Like a slow motion nightmare, the oil slick in the Gulf of Mexico continues to grow. Millions of gallons are hovering near Louisiana and most experts agree Florida won’t remain unscathed.
The leak is beginning to change opinions about offshore oil drilling.
The latest Mason Dixon poll shows 55 percent of Floridians oppose the plan
In 2008, when gas was four dollars a gallon 60 percent of Floridians supported coastal drilling.
Audubon of Florida is happy to see support waning.
“The potential for a spill that is miles and miles off a neighboring state’s coast having very real potential to change that way of life for us, and Floridians recognize having a spill that far away could have those kinds of implications, what could a spill three miles off our coast do,” said Julie Wraithmell, with Audubon of Florida.
But there’s still not enough opposition to pass a constitutional ban on drilling.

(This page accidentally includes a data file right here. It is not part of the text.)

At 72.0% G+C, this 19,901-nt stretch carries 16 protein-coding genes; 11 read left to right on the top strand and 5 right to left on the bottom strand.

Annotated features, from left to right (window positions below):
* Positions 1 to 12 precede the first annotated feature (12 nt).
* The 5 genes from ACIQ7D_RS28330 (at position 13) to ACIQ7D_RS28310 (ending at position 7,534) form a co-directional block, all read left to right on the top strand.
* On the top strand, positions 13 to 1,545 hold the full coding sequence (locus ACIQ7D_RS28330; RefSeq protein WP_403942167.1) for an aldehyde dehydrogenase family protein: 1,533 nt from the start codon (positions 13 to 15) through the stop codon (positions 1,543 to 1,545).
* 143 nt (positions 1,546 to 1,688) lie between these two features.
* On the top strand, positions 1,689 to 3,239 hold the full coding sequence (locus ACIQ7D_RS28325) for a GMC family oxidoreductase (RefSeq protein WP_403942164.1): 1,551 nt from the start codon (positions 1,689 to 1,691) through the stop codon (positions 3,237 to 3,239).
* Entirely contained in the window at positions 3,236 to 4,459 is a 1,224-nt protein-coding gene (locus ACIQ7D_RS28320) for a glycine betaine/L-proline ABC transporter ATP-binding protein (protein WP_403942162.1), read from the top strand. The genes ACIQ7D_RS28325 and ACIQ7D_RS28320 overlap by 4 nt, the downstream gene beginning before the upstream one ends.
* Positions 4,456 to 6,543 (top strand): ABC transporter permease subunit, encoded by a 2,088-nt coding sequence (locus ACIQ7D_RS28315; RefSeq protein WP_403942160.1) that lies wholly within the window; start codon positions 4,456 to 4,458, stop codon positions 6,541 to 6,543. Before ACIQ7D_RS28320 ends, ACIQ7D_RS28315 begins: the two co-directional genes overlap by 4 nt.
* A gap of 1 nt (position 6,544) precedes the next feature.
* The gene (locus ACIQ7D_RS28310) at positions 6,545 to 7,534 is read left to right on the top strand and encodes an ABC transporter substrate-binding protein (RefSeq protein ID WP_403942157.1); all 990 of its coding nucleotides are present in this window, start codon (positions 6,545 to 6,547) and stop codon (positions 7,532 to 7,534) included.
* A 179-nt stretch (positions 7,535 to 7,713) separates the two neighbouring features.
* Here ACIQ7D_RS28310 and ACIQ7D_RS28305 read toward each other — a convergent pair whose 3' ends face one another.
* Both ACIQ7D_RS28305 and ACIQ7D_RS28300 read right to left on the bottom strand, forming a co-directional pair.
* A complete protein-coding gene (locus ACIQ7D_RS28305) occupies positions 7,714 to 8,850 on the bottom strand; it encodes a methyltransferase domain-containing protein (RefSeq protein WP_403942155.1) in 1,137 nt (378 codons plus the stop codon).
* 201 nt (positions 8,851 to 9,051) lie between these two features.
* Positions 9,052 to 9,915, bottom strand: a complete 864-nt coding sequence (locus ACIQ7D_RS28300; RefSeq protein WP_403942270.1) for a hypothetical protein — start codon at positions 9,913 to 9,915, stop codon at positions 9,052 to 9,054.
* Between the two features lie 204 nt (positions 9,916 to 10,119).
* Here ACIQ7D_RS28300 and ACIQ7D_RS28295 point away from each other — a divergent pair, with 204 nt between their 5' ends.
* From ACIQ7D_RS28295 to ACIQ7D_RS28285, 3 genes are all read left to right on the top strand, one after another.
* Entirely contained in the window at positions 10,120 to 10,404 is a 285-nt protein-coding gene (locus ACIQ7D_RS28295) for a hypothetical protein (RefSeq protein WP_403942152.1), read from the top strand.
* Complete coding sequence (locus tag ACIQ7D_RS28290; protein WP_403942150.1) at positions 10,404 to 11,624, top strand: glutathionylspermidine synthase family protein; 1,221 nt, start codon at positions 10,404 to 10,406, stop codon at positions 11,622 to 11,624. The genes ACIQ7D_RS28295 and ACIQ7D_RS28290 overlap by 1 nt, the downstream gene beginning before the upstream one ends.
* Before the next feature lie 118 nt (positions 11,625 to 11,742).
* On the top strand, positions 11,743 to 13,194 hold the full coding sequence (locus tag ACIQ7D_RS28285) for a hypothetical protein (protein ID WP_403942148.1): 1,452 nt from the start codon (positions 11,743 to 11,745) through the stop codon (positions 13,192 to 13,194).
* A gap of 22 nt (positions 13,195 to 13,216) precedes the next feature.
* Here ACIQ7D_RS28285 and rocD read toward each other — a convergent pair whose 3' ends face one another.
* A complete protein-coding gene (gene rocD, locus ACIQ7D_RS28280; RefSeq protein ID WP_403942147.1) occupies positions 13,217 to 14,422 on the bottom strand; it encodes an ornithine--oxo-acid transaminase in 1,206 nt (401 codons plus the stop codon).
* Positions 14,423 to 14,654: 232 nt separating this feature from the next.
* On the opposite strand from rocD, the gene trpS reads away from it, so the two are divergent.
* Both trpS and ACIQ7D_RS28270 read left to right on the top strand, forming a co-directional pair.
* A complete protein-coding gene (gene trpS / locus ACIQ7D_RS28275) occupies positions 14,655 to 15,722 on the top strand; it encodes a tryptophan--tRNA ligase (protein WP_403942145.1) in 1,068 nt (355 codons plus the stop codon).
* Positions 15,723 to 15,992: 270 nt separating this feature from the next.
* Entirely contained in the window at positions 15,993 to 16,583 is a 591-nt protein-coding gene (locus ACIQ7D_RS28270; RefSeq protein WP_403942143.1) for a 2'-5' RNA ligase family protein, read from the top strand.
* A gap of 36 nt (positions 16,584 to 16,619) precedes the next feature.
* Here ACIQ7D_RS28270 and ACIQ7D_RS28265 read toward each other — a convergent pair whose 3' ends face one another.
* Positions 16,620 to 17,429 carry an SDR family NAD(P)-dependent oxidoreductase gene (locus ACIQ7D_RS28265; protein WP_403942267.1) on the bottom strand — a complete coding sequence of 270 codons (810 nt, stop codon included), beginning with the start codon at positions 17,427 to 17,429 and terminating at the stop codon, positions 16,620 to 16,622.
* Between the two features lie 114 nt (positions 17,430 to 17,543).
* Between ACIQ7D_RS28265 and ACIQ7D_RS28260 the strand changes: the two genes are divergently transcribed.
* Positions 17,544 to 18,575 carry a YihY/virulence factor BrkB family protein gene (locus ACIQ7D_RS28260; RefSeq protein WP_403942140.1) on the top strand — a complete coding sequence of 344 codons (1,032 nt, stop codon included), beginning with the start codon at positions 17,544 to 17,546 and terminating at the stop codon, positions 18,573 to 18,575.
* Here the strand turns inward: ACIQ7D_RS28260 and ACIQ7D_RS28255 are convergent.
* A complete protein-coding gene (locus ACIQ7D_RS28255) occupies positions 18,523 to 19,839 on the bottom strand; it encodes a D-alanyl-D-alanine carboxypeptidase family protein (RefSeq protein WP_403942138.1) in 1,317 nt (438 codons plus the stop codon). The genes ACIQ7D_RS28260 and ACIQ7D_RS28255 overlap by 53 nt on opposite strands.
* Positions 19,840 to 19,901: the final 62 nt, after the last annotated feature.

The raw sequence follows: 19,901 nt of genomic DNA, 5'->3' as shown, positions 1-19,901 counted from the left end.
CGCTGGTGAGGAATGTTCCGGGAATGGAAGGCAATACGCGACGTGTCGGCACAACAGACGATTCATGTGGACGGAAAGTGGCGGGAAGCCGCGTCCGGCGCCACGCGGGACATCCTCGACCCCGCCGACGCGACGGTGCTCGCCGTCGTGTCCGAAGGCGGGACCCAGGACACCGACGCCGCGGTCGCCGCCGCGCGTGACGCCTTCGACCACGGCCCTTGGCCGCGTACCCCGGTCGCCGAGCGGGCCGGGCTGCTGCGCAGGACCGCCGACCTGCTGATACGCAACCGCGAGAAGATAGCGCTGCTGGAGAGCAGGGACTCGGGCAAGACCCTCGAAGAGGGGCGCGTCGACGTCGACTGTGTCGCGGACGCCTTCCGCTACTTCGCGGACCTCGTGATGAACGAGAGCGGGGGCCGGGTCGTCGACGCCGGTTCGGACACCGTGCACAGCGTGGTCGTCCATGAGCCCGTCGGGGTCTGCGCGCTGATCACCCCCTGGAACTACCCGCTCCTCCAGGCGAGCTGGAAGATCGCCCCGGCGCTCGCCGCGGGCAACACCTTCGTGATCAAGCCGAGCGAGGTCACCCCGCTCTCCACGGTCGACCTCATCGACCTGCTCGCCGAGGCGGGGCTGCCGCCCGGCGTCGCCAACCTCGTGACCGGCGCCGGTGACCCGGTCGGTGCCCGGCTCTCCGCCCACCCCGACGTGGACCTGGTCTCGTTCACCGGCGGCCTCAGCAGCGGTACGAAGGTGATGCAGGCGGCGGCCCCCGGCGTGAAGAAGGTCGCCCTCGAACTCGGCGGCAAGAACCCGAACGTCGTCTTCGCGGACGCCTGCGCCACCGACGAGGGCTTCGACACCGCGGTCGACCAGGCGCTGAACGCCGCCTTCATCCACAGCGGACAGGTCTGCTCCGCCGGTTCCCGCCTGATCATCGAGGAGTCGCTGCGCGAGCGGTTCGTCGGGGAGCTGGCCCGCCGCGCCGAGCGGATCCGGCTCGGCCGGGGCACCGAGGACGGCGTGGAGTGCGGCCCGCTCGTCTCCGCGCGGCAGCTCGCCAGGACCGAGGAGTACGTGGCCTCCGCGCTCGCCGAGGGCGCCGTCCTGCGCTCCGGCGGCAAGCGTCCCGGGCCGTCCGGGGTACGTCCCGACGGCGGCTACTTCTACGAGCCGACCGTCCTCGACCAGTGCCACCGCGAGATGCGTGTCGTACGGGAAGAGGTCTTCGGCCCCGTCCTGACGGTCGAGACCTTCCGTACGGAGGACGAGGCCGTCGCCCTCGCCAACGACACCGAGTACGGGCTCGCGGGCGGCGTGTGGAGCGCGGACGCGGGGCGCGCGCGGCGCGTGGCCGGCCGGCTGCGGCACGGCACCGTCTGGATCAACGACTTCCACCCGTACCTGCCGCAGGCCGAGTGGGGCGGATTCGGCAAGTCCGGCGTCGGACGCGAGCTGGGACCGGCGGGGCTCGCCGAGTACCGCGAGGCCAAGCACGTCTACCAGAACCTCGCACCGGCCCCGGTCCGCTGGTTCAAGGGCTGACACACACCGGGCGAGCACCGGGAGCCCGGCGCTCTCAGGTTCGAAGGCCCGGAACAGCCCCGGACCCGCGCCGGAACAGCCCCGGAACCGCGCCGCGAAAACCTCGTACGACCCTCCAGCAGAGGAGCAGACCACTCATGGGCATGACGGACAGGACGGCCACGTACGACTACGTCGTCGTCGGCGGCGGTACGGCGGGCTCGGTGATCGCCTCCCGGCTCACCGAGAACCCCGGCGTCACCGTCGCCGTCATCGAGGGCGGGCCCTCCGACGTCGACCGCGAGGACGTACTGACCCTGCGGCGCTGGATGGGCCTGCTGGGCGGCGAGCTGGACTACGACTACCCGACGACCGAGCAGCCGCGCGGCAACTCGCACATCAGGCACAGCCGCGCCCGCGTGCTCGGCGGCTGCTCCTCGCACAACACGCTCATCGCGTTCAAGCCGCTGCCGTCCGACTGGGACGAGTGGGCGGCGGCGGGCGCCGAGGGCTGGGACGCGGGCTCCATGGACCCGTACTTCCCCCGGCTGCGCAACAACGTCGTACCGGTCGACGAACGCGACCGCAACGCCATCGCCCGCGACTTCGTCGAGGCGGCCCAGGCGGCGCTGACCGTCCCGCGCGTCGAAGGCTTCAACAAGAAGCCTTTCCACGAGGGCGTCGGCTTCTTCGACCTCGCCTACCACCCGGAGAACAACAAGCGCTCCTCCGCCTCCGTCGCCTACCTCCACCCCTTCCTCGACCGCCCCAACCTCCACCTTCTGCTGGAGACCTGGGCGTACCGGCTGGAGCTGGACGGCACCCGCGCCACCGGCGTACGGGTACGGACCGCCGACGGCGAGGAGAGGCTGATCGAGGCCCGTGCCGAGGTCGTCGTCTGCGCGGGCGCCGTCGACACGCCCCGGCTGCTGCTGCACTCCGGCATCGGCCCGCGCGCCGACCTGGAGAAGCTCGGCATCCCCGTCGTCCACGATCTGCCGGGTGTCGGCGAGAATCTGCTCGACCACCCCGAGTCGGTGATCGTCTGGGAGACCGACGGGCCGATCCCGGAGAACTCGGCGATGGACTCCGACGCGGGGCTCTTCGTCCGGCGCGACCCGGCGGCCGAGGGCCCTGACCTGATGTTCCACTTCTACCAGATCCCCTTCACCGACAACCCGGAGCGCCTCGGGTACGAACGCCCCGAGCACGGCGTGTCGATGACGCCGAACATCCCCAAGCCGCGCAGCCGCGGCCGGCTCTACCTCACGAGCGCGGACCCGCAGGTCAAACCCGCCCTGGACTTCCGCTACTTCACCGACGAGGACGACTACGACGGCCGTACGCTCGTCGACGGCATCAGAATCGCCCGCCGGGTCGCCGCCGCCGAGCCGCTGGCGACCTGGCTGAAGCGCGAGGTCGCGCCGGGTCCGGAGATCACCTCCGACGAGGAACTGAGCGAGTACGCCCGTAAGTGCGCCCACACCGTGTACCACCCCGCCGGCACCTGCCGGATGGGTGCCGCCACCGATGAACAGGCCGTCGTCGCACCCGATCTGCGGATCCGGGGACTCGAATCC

35 percent of Floridians are still in support.
Kelly O’Brien is one of them. O’Brien believes once the cause of the accident is fully understood, drilling will become safer.
“I think this is just a setback and it’s discouraging, but I think that it’s very shortsighted to say let’s give up drilling in the Gulf Coast,” said O’Brien.
If lawmakers do put a ban in front of voters in November and the appetite for drilling doesn’t change, the plan could die at the ballot box.
Environmentalists say once people begin seeing an impact on Florida beaches they expect to see support for drilling to fall even lower.
Viewers with disabilities can get assistance accessing this station's FCC Public Inspection File by contacting the station with the information listed below. Questions or concerns relating to the accessibility of the FCC's online public file system should be directed to the FCC at 888-225-5322, 888-835-5322 (TTY), or email@example.com.